Turkish scientist makes discoveries on cancer treatment
Turkish scientist Prof. Dr. Ali Mazhar Adlı, who conducts studies at the University of Virginia in the U.S., has made two significant discoveries on the treatments of pancreatic and ovarian cancers.
Speaking to state-run Anadolu Agency in Turkey’s southeastern Gaziantep province, where he is going to participate in a scientific meeting organized by SANKO University, Adlı said he had been focusing on how cancer can be destroyed and how alternate drugs against the disease can be developed.
The Turkish scientist had graduated from Middle East Technical University. After receiving his PhD from Harvard University, he moved to University of Virginia where he has been experimenting in his own lab for the past six years.
Noting that he used CRISPR technology, which offers the opportunity to change the genetic information of the living cell, Adlı said he is also developing new technologies in this field.
“With the help of CRISPR technology, we are able to go to the cell nucleus and change the genetic information in the cell. Let’s take a genetic information as a library. Through this technology, we can go to a random book in the library and sensitively change the 5th word in the 3rd page of it,” he said.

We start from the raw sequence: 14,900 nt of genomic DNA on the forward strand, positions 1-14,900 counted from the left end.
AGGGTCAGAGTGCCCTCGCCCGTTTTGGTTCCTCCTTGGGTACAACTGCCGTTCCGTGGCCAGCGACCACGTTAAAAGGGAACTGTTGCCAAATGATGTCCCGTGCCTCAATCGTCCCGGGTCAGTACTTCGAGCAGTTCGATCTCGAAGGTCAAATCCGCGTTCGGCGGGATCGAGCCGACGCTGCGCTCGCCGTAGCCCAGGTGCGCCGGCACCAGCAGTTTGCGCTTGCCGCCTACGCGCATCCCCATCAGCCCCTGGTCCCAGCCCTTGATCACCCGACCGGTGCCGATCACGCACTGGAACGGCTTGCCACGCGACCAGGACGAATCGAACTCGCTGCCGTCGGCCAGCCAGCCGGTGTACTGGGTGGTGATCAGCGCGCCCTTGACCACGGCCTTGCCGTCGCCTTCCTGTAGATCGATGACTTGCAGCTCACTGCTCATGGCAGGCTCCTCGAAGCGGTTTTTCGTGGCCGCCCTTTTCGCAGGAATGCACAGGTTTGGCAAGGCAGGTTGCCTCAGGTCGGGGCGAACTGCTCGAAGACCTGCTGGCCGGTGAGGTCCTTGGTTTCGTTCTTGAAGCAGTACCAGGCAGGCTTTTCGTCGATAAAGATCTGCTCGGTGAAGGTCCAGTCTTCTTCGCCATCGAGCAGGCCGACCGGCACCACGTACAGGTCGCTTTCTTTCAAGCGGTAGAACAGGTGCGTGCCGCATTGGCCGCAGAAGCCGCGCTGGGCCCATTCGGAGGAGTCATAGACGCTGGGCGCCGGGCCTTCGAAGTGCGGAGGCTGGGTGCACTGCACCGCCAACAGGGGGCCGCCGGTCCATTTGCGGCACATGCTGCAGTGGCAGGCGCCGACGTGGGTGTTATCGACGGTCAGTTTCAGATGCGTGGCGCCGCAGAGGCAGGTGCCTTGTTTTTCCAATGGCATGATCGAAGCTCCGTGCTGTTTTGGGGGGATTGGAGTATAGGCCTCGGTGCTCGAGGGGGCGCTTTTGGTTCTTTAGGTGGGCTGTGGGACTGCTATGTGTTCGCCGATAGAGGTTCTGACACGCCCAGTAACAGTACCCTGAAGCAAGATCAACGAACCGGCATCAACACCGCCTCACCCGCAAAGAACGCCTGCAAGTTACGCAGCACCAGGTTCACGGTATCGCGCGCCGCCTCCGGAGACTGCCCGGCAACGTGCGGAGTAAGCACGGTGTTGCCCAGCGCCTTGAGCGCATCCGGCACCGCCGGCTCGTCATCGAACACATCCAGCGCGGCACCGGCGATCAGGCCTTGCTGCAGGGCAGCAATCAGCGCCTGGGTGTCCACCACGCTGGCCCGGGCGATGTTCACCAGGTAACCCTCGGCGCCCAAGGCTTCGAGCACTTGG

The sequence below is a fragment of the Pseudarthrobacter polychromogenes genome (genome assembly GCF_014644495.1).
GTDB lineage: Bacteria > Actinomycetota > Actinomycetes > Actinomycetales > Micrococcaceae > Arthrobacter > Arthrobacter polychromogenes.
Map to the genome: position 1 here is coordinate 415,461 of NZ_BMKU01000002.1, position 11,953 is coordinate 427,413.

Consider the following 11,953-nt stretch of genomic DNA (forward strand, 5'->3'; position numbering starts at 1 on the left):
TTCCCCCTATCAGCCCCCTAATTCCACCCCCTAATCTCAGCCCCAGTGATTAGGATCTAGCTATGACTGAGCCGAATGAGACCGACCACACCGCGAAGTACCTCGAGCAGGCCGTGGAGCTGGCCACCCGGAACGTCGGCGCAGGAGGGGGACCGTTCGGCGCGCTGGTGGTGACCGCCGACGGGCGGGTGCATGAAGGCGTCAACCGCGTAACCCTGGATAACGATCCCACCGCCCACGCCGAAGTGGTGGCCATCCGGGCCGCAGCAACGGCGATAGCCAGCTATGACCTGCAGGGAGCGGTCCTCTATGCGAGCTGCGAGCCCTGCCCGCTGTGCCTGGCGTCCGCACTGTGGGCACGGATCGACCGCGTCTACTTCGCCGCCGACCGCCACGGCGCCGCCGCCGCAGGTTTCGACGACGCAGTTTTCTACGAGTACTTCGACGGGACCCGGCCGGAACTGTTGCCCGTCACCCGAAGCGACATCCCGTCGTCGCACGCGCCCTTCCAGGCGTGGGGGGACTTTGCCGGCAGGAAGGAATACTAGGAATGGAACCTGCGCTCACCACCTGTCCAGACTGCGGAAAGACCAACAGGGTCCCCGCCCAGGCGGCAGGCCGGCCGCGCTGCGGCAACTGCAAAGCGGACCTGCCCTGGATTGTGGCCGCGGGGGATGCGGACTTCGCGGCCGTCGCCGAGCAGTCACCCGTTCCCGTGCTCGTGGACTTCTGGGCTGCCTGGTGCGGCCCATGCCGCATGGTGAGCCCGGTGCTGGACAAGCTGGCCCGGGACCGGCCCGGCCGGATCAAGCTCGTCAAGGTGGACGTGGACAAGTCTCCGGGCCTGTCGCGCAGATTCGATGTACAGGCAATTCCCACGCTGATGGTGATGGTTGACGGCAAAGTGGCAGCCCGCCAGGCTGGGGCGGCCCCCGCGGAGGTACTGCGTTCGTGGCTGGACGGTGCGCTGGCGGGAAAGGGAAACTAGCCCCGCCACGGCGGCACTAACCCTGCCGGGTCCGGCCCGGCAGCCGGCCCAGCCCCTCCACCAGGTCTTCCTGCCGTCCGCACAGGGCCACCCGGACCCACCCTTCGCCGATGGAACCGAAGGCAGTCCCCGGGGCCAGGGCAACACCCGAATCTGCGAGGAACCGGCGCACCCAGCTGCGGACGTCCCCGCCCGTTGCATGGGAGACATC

“Our goal is to understand how genetic information operates in a normal cell and how this information causes cancerous cell. Should we fully comprehend this, we will be able to prevent various genetic diseases including cancer,” he said.
Adlı pointed out that he had a particular focus on the pancreatic and ovarian cancers, and he was studying to develop treatments for these cancer types.
“Pancreatic cancer is the deadliest type, 80 percent of those suffer with this cancer die within a year; there is no medication to it, unfortunately. The drugs are the same ones that have been out for the past 40 years. Sadly, there are no alternative drugs or drug combinations yet,” he added.
“One of the goals I set while establishing my lab was pancreatic cancer. We have to implement our findings into the clinic. If we combine our medication with the already used one, we are able to kill cancerous cells a hundred times more. This finding means that we could have the same impact with 100 percent less chemotherapy dose given to the patient,” the academic said.
Adlı said there was also a new finding on ovarian cancer, noting that the fresh medication would eradicate cancer after the tumor was taken away and treatment was completed.